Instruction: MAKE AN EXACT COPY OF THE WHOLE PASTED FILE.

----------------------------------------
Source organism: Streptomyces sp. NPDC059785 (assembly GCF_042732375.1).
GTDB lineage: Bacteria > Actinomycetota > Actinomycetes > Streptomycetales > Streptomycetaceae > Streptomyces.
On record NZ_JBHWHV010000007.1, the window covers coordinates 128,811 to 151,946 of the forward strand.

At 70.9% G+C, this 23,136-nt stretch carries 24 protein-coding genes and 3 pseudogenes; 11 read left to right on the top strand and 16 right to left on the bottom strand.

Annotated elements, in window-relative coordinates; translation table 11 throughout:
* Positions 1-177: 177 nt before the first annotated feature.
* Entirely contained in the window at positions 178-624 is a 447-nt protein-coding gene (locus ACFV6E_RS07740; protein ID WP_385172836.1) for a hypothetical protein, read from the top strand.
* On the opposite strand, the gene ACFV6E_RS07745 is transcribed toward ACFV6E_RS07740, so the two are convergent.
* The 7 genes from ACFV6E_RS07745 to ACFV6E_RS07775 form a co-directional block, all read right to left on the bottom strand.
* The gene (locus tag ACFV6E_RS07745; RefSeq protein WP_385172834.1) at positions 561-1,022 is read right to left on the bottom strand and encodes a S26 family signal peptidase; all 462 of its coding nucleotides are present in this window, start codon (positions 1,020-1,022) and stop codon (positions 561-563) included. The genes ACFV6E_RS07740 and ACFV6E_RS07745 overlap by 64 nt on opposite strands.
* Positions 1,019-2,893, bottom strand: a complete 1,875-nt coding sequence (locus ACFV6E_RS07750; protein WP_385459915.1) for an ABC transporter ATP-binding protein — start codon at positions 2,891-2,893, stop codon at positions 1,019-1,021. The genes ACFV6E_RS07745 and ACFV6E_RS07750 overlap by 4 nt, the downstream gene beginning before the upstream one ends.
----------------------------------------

Source organism: Streptomyces sp. NPDC059785 (assembly GCF_042732375.1).
GTDB lineage: Bacteria > Actinomycetota > Actinomycetes > Streptomycetales > Streptomycetaceae > Streptomyces.
On record NZ_JBHWHV010000007.1, the window covers coordinates 128,811 to 151,946 of the forward strand.

At 70.9% G+C, this 23,136-nt stretch carries 24 protein-coding genes and 3 pseudogenes; 11 read left to right on the top strand and 16 right to left on the bottom strand.

Annotated elements, in window-relative coordinates; translation table 11 throughout:
* Positions 1-177: 177 nt before the first annotated feature.
* Entirely contained in the window at positions 178-624 is a 447-nt protein-coding gene (locus ACFV6E_RS07740; protein ID WP_385172836.1) for a hypothetical protein, read from the top strand.
* On the opposite strand, the gene ACFV6E_RS07745 is transcribed toward ACFV6E_RS07740, so the two are convergent.
* The 7 genes from ACFV6E_RS07745 to ACFV6E_RS07775 form a co-directional block, all read right to left on the bottom strand.
* The gene (locus tag ACFV6E_RS07745; RefSeq protein WP_385172834.1) at positions 561-1,022 is read right to left on the bottom strand and encodes a S26 family signal peptidase; all 462 of its coding nucleotides are present in this window, start codon (positions 1,020-1,022) and stop codon (positions 561-563) included. The genes ACFV6E_RS07740 and ACFV6E_RS07745 overlap by 64 nt on opposite strands.
* Positions 1,019-2,893, bottom strand: a complete 1,875-nt coding sequence (locus ACFV6E_RS07750; protein WP_385459915.1) for an ABC transporter ATP-binding protein — start codon at positions 2,891-2,893, stop codon at positions 1,019-1,021. The genes ACFV6E_RS07745 and ACFV6E_RS07750 overlap by 4 nt, the downstream gene beginning before the upstream one ends.